During a recent interview at his office in León, Calderón comfortably fit the role of paternal politician as residents lined up to ask the mayor-elect for small favors such as assistance for school enrollment and social events.
When a toothless man asked Calderón to help him purchase vigurón (a local dish of yucca, pork rind and onions) and soda for an upcoming church event, the freewheeling Calderón joked that God would punish the church group with diarrhea for eating food with no nutritional value.
A jokester at heart, Calderón laughs off the scandal set off by his violent September run-in with the police.
“It makes me smile,” he said, recalling that after he beat the riot cop with the club, the cop struck back by spear-fingering the candidate in the throat.
The former rebel leader defended his actions, saying he warned police that Sandinistas would block the opposition protest.
Plus, he claims that the riot cop he bludgeoned had pushed a young girl down in the street.
In the next four years, Calderón said, he will defend the defenseless like he did by protecting that young girl.
He said he’ll continue the Sandinista government’s push to spread basic services León’s poorest residents, who live in the shanties surrounding the colonial downtown and in the farms that sprawl to the base of Leon’s volcanic cordillera.-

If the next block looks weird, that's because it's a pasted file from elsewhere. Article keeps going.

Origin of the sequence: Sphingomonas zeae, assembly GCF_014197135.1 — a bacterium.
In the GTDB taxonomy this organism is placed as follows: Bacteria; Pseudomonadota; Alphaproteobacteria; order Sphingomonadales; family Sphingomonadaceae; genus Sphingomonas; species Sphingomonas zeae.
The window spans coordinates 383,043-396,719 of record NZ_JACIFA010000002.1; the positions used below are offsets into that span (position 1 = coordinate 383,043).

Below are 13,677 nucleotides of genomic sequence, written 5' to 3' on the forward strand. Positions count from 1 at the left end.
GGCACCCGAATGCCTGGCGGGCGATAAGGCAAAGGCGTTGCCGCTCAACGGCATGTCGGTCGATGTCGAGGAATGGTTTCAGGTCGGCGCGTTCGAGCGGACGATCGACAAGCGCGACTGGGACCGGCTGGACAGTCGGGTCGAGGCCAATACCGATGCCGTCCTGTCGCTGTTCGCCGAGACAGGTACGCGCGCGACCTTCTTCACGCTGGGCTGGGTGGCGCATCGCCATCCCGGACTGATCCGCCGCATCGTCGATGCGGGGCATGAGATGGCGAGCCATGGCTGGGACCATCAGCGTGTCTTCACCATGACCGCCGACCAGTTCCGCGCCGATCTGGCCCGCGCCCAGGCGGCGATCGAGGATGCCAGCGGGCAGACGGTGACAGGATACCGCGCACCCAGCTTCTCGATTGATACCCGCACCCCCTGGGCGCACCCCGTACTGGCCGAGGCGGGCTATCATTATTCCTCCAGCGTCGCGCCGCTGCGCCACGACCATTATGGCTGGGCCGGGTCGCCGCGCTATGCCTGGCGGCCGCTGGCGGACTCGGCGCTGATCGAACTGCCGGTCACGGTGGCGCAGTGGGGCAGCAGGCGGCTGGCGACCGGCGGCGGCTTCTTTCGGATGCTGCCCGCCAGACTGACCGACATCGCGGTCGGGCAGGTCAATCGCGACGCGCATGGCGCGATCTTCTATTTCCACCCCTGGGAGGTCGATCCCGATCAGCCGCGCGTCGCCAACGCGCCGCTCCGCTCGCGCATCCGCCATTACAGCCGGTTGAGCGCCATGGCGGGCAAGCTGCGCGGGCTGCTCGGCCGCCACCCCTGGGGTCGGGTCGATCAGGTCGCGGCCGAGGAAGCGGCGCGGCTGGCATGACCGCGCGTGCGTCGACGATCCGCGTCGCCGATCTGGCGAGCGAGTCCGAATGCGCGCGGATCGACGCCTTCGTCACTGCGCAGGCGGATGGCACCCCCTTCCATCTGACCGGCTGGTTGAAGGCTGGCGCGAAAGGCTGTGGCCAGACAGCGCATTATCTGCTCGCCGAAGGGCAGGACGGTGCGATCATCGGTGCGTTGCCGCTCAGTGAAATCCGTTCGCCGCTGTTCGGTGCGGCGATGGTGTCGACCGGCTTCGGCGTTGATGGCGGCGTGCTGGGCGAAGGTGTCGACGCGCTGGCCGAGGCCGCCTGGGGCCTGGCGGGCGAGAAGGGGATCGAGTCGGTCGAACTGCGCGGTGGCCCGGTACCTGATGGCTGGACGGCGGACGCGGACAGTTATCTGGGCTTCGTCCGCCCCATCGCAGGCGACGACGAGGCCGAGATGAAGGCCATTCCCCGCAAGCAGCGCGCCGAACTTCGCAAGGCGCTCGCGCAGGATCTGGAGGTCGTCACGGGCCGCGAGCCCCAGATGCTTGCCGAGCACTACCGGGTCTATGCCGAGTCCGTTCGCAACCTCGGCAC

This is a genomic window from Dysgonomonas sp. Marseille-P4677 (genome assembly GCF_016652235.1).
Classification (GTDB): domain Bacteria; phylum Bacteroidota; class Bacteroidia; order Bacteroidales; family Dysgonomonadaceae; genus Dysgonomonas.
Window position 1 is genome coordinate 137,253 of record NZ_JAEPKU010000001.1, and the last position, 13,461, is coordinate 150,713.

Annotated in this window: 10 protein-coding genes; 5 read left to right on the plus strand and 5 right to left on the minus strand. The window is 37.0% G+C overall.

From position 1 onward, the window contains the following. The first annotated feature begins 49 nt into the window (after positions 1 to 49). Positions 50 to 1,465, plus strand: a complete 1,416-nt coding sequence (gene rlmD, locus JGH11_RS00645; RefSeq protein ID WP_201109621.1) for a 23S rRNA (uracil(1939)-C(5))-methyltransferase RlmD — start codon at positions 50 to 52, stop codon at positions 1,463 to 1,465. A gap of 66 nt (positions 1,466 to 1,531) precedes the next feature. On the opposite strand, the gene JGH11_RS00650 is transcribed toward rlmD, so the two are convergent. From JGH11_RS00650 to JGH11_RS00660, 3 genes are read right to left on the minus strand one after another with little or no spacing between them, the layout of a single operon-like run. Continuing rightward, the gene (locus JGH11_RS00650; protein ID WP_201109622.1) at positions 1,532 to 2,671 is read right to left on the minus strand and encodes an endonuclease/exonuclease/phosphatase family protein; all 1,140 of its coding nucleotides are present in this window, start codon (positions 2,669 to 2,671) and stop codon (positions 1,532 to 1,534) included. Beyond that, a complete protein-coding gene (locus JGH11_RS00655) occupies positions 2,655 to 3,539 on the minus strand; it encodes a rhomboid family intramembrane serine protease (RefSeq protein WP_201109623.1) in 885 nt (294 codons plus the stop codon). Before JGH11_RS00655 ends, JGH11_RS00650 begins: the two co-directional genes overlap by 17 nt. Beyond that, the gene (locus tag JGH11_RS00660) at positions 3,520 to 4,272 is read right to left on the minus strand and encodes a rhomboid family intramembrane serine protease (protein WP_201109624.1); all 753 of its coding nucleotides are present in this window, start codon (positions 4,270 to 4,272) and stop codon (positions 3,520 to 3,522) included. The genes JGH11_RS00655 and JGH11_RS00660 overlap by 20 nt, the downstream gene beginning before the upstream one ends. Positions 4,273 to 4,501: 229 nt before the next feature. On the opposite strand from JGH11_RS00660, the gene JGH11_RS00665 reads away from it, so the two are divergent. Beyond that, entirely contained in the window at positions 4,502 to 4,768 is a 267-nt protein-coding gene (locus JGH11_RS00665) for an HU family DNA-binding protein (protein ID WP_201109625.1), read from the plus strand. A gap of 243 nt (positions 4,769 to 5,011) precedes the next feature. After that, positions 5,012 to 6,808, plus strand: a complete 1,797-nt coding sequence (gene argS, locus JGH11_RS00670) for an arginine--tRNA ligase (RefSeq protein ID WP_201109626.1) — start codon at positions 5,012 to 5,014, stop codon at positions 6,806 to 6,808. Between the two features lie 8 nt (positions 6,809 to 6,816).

He said he’ll be carrying the torch of past Sandinista administrations that have improved access to water and electricity.
In his crusade for the poor, Calderón said he will try to create tourism jobs with a plan to refurbish the downtown historic center and find ways to support small farmers. He has contracted a Nicaraguan architect to design a project to improve parks, streets and create formal booths for street vendors to ply their trade.
As for the U.S. government’s freeze on $64 million in Millennium Challenge-aid over concerns of electoral fraud, Calderón said the affects on poor people of León will most likely be minimal.
He said U.S. aid, which would have gone toward supporting small producers in León and Chinandega, tended to end up in the hands of the rich, anyway.
Plus, he added, the Sandinista government will no longer have to put up with the demands from the U.S. government, which he compared to a squawking hen.
“Have you ever seen a hen lay an egg? Well, sometimes they make all this noise and they don’t even lay anything,” he said.